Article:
The inaugural Whyalla Underwater Shootout held over the long weekend from June 7-9th was a resounding success, according to its organisers. The competition, which was hosted by the Marine Life Society of South Australia attracted 96 entries from eleven photographers from around the state. Facing the chilly waters of Upper Spencer Gulf in the winter time, they suited up, snorkelled, dived and clicked away in the shallow waters off Whyalla and Point Lowly.
To qualify for the competition, images had to be captured over the long weekend, and submitted without any cropping or photoshopping. The judging of the 96 entries was handled by three expert MLSSA members: Scoresby Shepherd (marine scientist and MLSSA’s patron), Paul Macdonald from Downunderpix (professional underwater photographer) and Emma Monceaux (artist and representative of multimedia company, Danimations).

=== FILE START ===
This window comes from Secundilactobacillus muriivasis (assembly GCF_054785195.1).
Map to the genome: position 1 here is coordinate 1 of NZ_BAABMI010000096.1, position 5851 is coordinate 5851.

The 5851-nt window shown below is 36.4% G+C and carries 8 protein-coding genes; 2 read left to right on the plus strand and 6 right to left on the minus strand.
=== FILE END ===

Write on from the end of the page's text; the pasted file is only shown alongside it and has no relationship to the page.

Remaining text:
The competition was tight, with Cuttlefish and After Dark categories decided with tie-breaker votes.
|Cuttlefish||Paskett, Alan||McLean, Lisa|
|After Dark||Charter, Carl||Possagno, Carlo|
|Macro||Monceaux, Dan||Muirhead, David|
|Flora/Scenic||Charter, Carl||Possagno, Carlo|
|Fauna (non-cuttlefish)||Monceaux, Dan||Muirhead, David|
|Portfolio (total score)||Sutandio, Alexius|
Of the eleven photographers, two were local to the Whyalla area, one came from Port Lincoln and the rest travelled from Adelaide for the event. Many of the entrants had not seen the region’s mass cuttlefish aggregation before, and the animals were certainly the star subject, featuring in approximately two thirds of entries.
A celebration of World Oceans Night held at the Hotel Eyre on June 8th added an educational and social component to the event. Talks were given on underwater photography, monitoring for invasive and threatened species and how to become a marine citizen scientist. An opportunity to playtest a prototype for a computer game based on the perilous life of the Giant Australian Cuttlefish was also well received, with participants experiencing the thrill of chasing mates, laying eggs and escaping predators first hand.
The Marine Life Society of South Australia has enjoyed a membership boost off the back of the event, and is presently considering organising a similar event to be held closer to Adelaide in the summer time.